Sunday, December 11, 2005
Phone Calls You Don’t Want
I remember reading about the fellow who was all upset at 2am when his phone rang and it was a collect phone call from the County Jail; turned out to be a wrong number. He was muttering about this, that and the other when his wife reminded him how lucky it was that it WAS a wrong number.
Lucy and I have gotten our share of jolting phone calls. I think it’s part of being a parent and all the aspects of that wonderful roller coaster ride that goes with it. One night while on our Saturday night date at a very nice local restaurant my cell phone started to ring. I normally glance down to see whose is calling and let it go into voice mail; except this time the caller ID showed my home phone. I decided to answer and risk being one of those annoying folks who constantly talk on a cell phone when they should be enjoying a pleasant conversation and a good meal.
“Dad…”, there was a miniscule pause as my son’s voice indicated he was carefully considering his choice of words. “…do we have a second fire extinguisher?” William was trying his best to contain the extra adrenaline that was flowing. “I think I got it out; but just in case…”
Conversations that start with, “Dad, do we have a second fire extinguisher?” are a sure fire way, pardon the pun, of skipping the desert menu and heading home. It turned out that a wire from the back of the built in oven had worked loose over the years. It had arched the electricity back there enough to catch the custom cabinet on fire. William had alertly gone to the garage and flipped off all the electricity, emptied the fire extinguisher on the area where the flames had burned through and was looking for a little extra to make sure he’d gotten it all.
We got home and inspected the damage, none of which had been William’s fault. His quick thinking had likely saved the house according to the folks at the fire department. We ended up getting a remodeled kitchen, a new microwave oven along with a regular free standing oven and stove top. The old one was too small and Lucy made sure to take her turkey roasting pan along as we considered its replacement. The new cabinets were stained to match the existing ones and we put in a new floor at the same time. All we had to pay was the deductible and the cost of the flooring.
The reason I decided to write about phone calls you don’t want is because this past week Lucy got one from our oldest daughter. Bonnie called in the middle of the night from some place in Carolina. She’d flown in and picked up her rental car and had another hundred miles to go before reaching the hotel.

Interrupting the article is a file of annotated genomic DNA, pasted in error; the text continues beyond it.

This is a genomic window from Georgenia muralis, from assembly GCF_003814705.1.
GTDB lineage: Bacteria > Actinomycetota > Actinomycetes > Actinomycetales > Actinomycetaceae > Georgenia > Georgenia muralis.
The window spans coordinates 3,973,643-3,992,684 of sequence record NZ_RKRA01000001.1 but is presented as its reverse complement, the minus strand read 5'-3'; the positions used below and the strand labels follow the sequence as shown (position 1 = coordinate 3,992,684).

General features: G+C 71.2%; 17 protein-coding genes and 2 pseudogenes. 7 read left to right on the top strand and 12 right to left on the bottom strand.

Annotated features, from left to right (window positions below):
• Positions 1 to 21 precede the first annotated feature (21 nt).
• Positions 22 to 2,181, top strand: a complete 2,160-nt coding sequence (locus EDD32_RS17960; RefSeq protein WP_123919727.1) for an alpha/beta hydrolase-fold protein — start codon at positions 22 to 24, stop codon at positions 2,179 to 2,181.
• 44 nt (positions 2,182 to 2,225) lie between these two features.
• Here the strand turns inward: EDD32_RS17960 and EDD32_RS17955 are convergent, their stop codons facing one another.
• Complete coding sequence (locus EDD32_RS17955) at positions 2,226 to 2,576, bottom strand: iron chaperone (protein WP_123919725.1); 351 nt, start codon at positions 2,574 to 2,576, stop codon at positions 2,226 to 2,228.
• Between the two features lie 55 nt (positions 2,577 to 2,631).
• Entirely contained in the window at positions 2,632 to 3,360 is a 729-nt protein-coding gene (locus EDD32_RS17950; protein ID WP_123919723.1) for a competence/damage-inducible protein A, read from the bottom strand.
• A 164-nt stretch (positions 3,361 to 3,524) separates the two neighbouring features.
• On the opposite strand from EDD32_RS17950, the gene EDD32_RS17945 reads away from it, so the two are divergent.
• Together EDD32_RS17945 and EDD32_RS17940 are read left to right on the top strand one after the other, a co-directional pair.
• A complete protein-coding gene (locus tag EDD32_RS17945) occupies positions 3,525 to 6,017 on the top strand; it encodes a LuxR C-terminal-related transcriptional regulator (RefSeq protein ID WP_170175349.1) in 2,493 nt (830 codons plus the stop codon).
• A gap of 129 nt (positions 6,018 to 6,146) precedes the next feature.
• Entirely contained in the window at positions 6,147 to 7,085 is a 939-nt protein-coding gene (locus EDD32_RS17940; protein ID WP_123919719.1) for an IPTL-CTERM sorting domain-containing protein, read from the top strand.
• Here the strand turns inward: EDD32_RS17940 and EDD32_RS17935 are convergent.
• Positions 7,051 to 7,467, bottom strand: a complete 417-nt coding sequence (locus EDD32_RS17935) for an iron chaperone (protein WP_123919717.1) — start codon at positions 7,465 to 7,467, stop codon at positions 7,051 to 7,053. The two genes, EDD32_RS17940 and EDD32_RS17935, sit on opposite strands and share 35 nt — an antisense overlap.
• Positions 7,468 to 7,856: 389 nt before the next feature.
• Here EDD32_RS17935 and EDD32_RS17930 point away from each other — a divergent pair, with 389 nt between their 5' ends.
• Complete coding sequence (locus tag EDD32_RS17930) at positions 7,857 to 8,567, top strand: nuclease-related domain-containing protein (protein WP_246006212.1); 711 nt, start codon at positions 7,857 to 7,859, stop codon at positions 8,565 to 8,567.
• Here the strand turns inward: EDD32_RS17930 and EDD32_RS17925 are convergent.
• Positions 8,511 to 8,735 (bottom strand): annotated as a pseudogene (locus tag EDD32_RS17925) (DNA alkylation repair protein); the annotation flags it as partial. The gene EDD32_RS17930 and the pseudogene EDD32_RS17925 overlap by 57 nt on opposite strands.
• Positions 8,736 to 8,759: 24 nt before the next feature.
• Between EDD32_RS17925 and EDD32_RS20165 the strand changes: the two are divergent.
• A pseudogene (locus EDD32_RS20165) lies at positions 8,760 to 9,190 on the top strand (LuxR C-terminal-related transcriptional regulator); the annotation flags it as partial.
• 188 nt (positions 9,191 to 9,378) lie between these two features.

“Mom, could you talk with me for about thirty minutes while I drive? I’m so tired that I keep falling asleep.” That takes all the fun out of being a parent. If you could somehow slip your molecules into the phone and travel at light speed across the expanse and take over at the wheel; now wouldn’t that be worth the technological investment, something for Mr. Spock, Scotty and the rest of engineering on the Enterprise to work out for us.
I have to appreciate these “growing” experiences; no, really. I gain a deeper appreciation for my own parents and some of the aggravation I must have put them through, still do for that matter. Past that, I am able, in some small degree, to understand how my Father in Heaven must feel toward all of his children here on this road we call mortality.
Lucy and I had dinner with some friends from church this evening and we were engaged in some of the conversation which I just shared. I explained about the time my friend and I built a home made explosive device and accidentally blew out the center support of my dad’s garage. The wind from the explosion pushed the skin on our faces back, “serious cool” for a ping pong ball full of firecracker powder. My sister was about to pull the old. “I’m gonna’ tell…”; but my hands around her neck along with a death threat silenced that thought. The neighbors had all come out to catch a glimpse of some new experimental airplane, the one that had made the sonic boom, their hands shielding their eyes from the bright noonday sky and, unable to spot it they disappeared back into their houses, none of them ever noticed the small cloud of smoke that was dissipating over my dad’s garage.
Mom came home around 4pm while we were figuring out how to put it back as if it had never happened; nailing an eight foot split two by twelve together, stacking bricks and painting over it. To be sure, this was one of my more serious mistakes and I was more than a little surprised at mom’s reaction. “Keep working; I won’t say a word and it will be up to your father to notice this one.” Dad ended up working late and never noticed when he came home so we had a full day to go back and finish the job.
Several years came and went until one day, I believe it was at Christmas dinner with all the children around the table, now grown and on their own, I explained to my dad how I’d blown up the center support of his garage and fixed it without his ever having known. He didn’t believe me; mom tried to look shocked and amazed. My sister still believed that I would hold her to that oath of secrecy, the one I extracted from her under duress and so she pretended not to know anything either.
I survived my own youth long enough to become a parent, maybe that old adage is true, “What goes around comes around”. In any case, my folks were correct when they told me that parenting is one job that once you start you never can leave.
Posted by T. F. Stern at 10:13 PM